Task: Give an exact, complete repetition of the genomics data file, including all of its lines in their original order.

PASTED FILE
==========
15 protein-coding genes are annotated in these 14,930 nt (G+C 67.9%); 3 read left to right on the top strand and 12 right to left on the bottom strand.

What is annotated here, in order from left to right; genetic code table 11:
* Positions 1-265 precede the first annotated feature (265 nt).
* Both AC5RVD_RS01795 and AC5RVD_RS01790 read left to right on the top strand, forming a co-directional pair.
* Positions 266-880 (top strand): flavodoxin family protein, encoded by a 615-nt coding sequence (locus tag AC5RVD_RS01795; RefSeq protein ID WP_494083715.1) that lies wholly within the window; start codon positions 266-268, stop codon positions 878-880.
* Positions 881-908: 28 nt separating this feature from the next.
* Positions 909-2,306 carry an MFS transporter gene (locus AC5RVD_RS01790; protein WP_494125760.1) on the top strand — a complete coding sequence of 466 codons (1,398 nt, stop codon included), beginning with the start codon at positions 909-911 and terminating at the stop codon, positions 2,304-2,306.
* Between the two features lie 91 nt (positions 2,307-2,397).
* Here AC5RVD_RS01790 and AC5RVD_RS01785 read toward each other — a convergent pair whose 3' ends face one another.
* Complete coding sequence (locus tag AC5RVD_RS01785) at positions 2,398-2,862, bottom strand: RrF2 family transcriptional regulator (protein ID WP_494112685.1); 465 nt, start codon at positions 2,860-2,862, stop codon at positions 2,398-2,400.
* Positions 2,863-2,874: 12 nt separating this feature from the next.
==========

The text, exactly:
15 protein-coding genes are annotated in these 14,930 nt (G+C 67.9%); 3 read left to right on the top strand and 12 right to left on the bottom strand.

What is annotated here, in order from left to right; genetic code table 11:
* Positions 1-265 precede the first annotated feature (265 nt).
* Both AC5RVD_RS01795 and AC5RVD_RS01790 read left to right on the top strand, forming a co-directional pair.
* Positions 266-880 (top strand): flavodoxin family protein, encoded by a 615-nt coding sequence (locus tag AC5RVD_RS01795; RefSeq protein ID WP_494083715.1) that lies wholly within the window; start codon positions 266-268, stop codon positions 878-880.
* Positions 881-908: 28 nt separating this feature from the next.
* Positions 909-2,306 carry an MFS transporter gene (locus AC5RVD_RS01790; protein WP_494125760.1) on the top strand — a complete coding sequence of 466 codons (1,398 nt, stop codon included), beginning with the start codon at positions 909-911 and terminating at the stop codon, positions 2,304-2,306.
* Between the two features lie 91 nt (positions 2,307-2,397).
* Here AC5RVD_RS01790 and AC5RVD_RS01785 read toward each other — a convergent pair whose 3' ends face one another.
* Complete coding sequence (locus tag AC5RVD_RS01785) at positions 2,398-2,862, bottom strand: RrF2 family transcriptional regulator (protein ID WP_494112685.1); 465 nt, start codon at positions 2,860-2,862, stop codon at positions 2,398-2,400.
* Positions 2,863-2,874: 12 nt separating this feature from the next.